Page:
Video Fix: The benefits of a bilingual brain


benefits bilingual

Being bilingual offers numerous advantages in a number of situations such as travelling or watching TV series without subtitles. However, did you know that there are other benefits like keeping your brain healthy, complex and actively engaged?

Whether you’re a compound, coordinate or subordinate bilingual, you can become proficient in a language regardless of accent or pronunciation, but there are still some less noticeable effects. Neurolinguists are now able to see how specific aspects of language learning affect a bilingual brain. Thanks to these new studies, they developed the so-called “Critical Period Hypothesis”, claiming that there is an ideal time to acquire languages. The results indicate that thanks to their brain plasticity, children would be more efficient when it comes to learning languages.

Being multilingual gives your brain remarkable advantages; for instance, more activity in certain regions of your brain when engaging a second language. It can also delay the onset of certain diseases like Alzheimer’s by five years. It’s surprising to discover that before the 1960s, bilingualism was considered as a disadvantage. Experts thought that children spent too much energy recognizing different languages. Nevertheless, a more recent study showed that the attention needed to switch between languages provoked and strengthened the dorsolateral prefrontal cortex, which is the part of the brain that plays the most important role in executive function.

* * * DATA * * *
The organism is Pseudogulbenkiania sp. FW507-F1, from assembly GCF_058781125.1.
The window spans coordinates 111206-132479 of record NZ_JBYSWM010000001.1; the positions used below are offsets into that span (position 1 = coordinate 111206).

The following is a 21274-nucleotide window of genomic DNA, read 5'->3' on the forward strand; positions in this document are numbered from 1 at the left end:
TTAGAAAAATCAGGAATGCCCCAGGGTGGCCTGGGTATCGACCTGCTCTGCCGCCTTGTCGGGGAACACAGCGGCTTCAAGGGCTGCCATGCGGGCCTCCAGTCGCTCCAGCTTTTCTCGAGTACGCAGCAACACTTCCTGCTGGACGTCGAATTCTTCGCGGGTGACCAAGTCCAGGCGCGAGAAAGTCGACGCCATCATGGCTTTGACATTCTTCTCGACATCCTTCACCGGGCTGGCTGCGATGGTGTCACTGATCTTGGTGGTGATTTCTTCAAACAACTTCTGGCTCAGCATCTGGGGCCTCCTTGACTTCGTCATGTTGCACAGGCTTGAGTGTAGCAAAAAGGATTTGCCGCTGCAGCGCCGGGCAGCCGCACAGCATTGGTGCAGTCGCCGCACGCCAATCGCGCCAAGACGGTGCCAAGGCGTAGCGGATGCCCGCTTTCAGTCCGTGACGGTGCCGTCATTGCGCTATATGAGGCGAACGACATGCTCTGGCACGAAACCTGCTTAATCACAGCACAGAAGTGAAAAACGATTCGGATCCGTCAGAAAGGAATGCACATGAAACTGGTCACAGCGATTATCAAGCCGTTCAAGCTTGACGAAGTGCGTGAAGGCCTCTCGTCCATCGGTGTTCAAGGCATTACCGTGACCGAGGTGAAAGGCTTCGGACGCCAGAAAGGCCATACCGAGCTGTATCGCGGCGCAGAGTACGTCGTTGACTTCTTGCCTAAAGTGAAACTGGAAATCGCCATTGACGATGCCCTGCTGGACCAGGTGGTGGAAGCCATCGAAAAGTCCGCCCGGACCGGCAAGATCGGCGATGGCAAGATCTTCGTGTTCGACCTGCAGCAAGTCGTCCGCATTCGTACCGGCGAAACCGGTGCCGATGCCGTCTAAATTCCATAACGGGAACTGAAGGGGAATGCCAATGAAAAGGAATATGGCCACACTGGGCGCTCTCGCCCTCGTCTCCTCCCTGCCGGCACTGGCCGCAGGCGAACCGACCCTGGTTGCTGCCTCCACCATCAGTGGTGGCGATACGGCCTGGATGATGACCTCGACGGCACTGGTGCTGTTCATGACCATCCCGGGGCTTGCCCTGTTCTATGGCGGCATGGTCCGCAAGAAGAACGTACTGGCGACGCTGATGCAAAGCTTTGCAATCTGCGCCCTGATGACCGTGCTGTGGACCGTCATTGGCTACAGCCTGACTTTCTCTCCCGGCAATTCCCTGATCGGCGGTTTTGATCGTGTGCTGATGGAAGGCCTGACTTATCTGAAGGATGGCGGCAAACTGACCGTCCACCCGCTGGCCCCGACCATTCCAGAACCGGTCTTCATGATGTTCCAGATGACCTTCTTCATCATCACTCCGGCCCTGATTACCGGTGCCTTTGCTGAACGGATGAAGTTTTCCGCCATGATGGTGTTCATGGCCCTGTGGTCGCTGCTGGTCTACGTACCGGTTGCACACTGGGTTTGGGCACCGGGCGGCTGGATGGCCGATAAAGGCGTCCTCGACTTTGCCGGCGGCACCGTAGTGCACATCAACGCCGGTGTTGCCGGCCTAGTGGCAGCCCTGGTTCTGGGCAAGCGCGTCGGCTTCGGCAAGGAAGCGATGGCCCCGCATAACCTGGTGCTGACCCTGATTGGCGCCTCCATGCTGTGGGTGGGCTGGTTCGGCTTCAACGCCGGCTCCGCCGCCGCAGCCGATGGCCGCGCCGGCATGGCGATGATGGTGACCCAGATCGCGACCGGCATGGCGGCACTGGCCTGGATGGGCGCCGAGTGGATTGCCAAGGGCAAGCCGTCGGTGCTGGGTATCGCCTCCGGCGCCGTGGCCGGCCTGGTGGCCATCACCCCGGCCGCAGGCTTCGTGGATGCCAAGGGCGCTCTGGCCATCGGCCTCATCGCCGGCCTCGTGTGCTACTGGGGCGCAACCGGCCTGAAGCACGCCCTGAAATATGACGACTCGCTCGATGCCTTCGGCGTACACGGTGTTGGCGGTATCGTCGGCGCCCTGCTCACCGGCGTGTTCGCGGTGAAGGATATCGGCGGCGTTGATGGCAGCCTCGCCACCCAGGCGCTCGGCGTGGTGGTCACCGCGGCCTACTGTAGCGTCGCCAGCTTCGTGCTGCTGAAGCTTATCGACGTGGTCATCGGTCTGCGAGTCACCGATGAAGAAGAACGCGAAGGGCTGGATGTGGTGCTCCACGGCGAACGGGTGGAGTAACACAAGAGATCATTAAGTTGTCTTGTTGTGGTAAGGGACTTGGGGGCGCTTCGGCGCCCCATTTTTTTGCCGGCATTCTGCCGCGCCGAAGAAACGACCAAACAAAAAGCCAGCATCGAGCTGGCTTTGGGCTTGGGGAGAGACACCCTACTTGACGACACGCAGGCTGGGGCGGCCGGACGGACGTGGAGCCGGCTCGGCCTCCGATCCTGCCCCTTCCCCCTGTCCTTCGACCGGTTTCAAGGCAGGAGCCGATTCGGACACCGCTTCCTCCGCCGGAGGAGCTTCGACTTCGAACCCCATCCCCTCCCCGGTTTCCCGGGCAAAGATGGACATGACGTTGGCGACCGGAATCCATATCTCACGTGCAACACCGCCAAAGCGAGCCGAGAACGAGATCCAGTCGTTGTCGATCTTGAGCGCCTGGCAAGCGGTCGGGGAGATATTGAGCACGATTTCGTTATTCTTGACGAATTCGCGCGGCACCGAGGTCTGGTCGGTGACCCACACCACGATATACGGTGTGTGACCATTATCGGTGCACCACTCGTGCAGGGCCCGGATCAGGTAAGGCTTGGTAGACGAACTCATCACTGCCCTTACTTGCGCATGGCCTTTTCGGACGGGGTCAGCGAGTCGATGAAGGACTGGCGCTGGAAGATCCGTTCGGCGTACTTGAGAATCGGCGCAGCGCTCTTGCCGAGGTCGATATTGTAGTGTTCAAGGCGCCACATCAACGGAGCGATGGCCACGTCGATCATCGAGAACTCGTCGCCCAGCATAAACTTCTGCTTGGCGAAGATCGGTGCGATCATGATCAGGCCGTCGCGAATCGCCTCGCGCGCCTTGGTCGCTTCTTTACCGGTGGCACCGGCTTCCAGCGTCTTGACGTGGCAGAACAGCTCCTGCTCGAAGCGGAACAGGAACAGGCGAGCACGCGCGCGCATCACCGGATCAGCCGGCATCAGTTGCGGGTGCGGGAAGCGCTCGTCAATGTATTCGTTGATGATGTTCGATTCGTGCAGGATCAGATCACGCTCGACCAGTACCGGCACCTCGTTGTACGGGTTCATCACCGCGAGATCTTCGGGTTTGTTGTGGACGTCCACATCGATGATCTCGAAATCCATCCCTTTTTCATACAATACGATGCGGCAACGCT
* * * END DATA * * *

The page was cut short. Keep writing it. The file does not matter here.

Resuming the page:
So, while bilingualism may not make you smarter, it makes your brain more healthy and complex. Even if you didn’t have the chance to learn a second language in your childhood, it’s never too late!


Written by  Anaïs Gilkin Terminology Trainee at TermCoord, she has a Bachelor’s degree in Translation and Interpreting, an MA in Translation and Terminology Studies and a Master of Science in Education from the Université catholique de Louvain, Belgium. Very interested in international politics, she focused her MA dissertation on Sharia and its impact on Muslim women. She knows French, English, Spanish and a bit of German and Dutch.